I’m not sure exactly why that is, though I have a nagging feeling it has to do with race. It’s conspicuous that so many of the genres that have found favor among the bloggers and DJs and tastemakers and downloaders associated with this nu-whirl biz — funk carioca, kuduro, cumbia, reggaeton, dancehall, kwaito, coupe decale — are marked, implicitly or explicitly, as black. They’re either Afrodiasporic (“New World” innit) or straight-up African (of course, extricating the two is downright impossible at this point — see, e.g., kwaito). And this is something I was trying to get at with my “coinage” of “global ghettotech” — i.e., that race as much as class is a prevailing dimension of our engagement with these genres.
That’s not problematic in itself, I hasten to add, for aligning oneself / identifying with the struggles and triumphs of the black poor of the world is an obvious thing to do. But all this talk of “global,” of “world,” starts to seem like a crock when we look at the actual genres that accrue cachet. Where are the Asian, Middle Eastern, or even European standard bearers for the global proles, if that’s what we’re repping? (Or are we repping something else?) Sure, we may talk from time to time of Belgian jumpstyle or Malaysian shuffle, but when we look at the mp3s we share and play in our DJ sets and radio shows, the skewed representation is clear. So what’s the deal? Is it merely a matter of New World blackness retaining a certain resonance (for a variety of reasons, some more insidious)? Or is there a special sort of xenophobia operating here? Or both or neither? I’m more curious than rhetorical on this point.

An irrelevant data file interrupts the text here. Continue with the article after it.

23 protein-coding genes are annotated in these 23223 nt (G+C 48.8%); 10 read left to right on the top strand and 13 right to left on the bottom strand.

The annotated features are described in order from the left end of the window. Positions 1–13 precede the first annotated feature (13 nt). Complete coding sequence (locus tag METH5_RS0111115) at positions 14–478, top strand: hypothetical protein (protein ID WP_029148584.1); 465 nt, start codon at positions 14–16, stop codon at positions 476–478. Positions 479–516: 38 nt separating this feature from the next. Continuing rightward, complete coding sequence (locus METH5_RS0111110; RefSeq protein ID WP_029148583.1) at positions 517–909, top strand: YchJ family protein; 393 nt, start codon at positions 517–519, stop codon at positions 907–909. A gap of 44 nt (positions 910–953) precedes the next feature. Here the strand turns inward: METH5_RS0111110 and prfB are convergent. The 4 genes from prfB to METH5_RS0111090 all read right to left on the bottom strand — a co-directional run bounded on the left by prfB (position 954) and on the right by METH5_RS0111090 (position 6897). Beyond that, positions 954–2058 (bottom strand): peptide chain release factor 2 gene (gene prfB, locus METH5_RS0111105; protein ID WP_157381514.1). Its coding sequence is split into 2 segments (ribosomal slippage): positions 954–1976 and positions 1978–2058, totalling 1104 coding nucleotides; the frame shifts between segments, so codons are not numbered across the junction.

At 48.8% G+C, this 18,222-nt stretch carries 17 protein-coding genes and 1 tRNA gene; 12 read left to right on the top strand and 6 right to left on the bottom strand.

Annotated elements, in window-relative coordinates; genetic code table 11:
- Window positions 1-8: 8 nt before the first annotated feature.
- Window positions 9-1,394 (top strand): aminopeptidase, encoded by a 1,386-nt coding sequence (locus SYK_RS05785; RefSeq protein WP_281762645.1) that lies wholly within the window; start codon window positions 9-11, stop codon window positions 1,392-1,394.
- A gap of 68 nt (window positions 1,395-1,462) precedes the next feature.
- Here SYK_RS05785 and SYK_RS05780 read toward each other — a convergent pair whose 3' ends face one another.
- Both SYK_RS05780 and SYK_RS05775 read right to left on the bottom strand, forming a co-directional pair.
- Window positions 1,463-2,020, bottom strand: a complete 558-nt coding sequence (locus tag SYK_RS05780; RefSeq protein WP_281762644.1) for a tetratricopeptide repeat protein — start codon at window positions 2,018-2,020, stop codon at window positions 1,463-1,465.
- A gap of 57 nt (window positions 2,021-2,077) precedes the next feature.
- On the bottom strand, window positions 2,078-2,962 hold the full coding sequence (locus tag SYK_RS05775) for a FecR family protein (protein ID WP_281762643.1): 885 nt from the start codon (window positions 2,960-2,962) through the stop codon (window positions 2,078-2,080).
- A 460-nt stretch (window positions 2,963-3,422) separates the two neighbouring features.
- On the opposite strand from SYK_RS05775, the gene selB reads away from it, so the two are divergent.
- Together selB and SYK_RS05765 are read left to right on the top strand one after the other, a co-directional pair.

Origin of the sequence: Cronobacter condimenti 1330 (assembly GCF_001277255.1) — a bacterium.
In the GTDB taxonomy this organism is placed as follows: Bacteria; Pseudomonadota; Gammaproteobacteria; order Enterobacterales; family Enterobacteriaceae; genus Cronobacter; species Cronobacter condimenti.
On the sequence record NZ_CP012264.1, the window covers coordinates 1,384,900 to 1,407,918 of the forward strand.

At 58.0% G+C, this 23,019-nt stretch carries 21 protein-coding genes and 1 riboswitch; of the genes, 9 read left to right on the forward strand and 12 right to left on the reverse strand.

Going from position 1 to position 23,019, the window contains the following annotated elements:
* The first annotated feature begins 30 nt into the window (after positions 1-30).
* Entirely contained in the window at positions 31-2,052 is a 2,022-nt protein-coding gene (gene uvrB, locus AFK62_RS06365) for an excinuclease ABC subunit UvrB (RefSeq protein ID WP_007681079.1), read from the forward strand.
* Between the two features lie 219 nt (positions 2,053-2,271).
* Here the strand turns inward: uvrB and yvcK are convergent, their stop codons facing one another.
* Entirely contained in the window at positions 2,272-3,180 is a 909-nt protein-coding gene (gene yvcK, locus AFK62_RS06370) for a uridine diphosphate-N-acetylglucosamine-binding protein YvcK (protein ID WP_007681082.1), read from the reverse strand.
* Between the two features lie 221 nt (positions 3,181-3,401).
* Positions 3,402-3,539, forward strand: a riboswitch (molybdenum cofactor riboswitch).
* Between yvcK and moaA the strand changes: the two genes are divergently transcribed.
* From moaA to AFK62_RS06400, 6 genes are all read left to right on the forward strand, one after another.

After reading Peterson’s article I wrote to Jace/Rupture, who offers one of the more longstanding examples — among the usual suspects — of a DJ/blogger/middlemang based in the US/Europe digging for and sharing and grappling with and spinning/mixing/mashing Arab music. Considering the uptake that his cumbia blogging has received, I wondered how his forays into Maghrebi territory compared, online or in da club. His reply —
i would love it if when i
blog/play maghrebi + berber stuff it rcvd a similar blogospherical
echo as w/ the cumbia/etc … but it simply hasnt happened
Which is basically what I expected him to say.
I’m not sure quite what to make of it, but as someone who likes to make a lot — perhaps even make a living — on making mountains of meaning from molehills of music, I wonder what the world would be like (sound like?) if we could embrace the sha3bi remix scene like we embrace lots of other remix scenes. Could we, in doing so, remix our ideas about Muslim societies and cultural practices? Remix our foreign policy? Remix ourselves?
If it would prove persuasive, I’d say that Muslim is the new black, but I’d hardly be the first.
23 thoughts on “Not Too Sha3bi?”